When the Private Equity (PE) funds invest in companies, they always have an exit plan generally 5 to 7 years after the entry. But the actual exit and the return on investment depend on a variety of factors like performance of the invested company, the overall situation of the economy and, above all, the state of the IPO (Initial Public Offer) market.
In India, the present market conditions appear to be conducive for exit as stock indices at the Bombay stock Exchange (BSE) and National Stock Exchanges have shot through the roof. According to a report in Business Standard, four PE investors are soon going to exit Justdial Ltd which has planned for a Rs 950 crore IPO. With market sentiments looking up, PE funds expect the IPO market will continue to be strong, offering opportunity to exit. In Justdial, PE funds together had invested $57 million which will fetch a return of 8 to 12 times at the proposed IPO price.
While the future look good, the overall size of IPOs that were floated by the PE-backed companies has fallen by 70 per cent in the last three years. According to the data from VCCEdge, the year 2010 witnessed 28 PE-backed IPOs worth $2.6 billion. In 2011 the figure dropped to $1.3 from 20 IPOs and 2012 it dropped further to $778 million from only five offers, wrote Business Standard. Whereas in 2013, till date, five IPOs have been floated by PE-backed companies raising about $126 million. The E industry analysts also believe that in 2013 a large number of PE-to-PE deal (or secondary transactions) where one PE investor sells holdings to another.
Meanwhile, on the brighter side, India remains to a be hot destination for funds. Apart from equity investments from FIIs, they have together pumped in a whopping Rs 65,309 crore in Indian equity market since the beginning of 2013, the country is also attracting large amount o foreign direct ivestments. Baring Private Equity, for example, has just announced that it will pick up a 14 per cent stake in Lafarge India, the Indian venture of Lafarge SA, the France-based cement manufacturer, by investing $260 million or Rs 1430 crore. This is the largest ever PE investment in India’s cement sector, whose fortune is closely linked to the economic prosperity of the country.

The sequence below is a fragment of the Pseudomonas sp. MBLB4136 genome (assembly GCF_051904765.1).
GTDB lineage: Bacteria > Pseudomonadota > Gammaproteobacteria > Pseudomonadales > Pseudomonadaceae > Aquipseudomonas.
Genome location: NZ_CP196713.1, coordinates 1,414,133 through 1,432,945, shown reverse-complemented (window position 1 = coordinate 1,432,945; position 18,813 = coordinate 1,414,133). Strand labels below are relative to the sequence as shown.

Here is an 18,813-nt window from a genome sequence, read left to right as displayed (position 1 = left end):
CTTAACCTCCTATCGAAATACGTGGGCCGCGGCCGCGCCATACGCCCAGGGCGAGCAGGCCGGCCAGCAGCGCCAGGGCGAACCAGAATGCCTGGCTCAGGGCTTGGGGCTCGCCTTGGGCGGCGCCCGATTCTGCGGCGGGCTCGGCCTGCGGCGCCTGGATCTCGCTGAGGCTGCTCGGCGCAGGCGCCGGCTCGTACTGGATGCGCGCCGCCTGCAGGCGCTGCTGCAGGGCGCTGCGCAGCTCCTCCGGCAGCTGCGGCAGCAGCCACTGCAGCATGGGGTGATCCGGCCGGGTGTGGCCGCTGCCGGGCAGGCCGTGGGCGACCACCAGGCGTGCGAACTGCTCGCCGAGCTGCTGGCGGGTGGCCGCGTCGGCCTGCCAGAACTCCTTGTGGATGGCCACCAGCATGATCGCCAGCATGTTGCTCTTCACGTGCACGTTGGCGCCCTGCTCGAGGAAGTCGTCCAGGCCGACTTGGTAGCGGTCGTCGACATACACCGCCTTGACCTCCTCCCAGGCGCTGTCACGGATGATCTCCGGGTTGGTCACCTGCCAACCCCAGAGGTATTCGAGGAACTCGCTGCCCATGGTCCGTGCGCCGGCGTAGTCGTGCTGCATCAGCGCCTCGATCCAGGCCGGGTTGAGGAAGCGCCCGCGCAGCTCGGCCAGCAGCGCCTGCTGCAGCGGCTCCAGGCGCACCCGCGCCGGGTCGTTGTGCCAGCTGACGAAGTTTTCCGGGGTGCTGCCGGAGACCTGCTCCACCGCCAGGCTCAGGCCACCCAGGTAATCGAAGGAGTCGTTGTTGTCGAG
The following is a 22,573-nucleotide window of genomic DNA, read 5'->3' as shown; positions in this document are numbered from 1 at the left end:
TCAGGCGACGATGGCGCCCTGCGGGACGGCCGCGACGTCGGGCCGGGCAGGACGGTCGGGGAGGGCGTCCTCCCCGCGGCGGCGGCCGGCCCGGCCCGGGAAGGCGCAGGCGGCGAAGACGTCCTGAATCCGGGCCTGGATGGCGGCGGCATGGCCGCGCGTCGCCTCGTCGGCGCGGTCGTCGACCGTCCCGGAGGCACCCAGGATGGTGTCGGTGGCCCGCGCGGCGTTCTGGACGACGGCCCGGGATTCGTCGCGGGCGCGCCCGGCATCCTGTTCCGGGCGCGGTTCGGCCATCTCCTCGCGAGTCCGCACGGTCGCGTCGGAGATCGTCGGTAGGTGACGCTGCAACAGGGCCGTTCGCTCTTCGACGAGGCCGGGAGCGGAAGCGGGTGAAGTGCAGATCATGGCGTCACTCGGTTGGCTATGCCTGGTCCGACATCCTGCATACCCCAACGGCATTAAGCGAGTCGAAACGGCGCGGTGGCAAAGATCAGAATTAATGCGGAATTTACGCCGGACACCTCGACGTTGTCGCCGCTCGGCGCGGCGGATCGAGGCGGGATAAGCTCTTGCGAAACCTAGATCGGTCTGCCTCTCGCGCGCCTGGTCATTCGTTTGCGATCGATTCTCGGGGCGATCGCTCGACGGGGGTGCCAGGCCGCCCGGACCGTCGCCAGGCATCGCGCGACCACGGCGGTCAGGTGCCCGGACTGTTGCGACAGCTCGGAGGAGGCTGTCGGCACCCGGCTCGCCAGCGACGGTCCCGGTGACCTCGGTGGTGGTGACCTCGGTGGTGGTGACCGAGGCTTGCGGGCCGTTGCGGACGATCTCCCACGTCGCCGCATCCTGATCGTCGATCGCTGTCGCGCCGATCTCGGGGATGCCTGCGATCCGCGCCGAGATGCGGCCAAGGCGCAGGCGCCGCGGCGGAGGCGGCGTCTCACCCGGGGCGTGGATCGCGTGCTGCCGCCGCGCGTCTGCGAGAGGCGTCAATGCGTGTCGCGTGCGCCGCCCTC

Surely, many believe that the Indian economy has bottomed out as the government expects a GDP growth rate between 5.5-6 per cent in the current financial year, up from 5% the previous year. Latest low inflation figures also has raised that the central bank will cut interest rates further, lowering the cost of fund for the industry. The Finance Minister P Chidambaram’s recent road shows in the US and in Canada to woo investors have also reassured them on India’s commitment to economic reform that began towards the end of last year. It is expected that the reform measures taken by the government will start showing positive results from the first half of 2013-14 and will pick up further momentum in the second half. Prediction of normal monsoon resulting in decent agricultural growth has also added to the optimism. This only shows that the ‘India story’ is still alive despite an unusually poor economic growth in 2012-13. The economy is also getting support from the drop in international prices of crude oil, gold and coal, the three together form a large part of India’s import basket.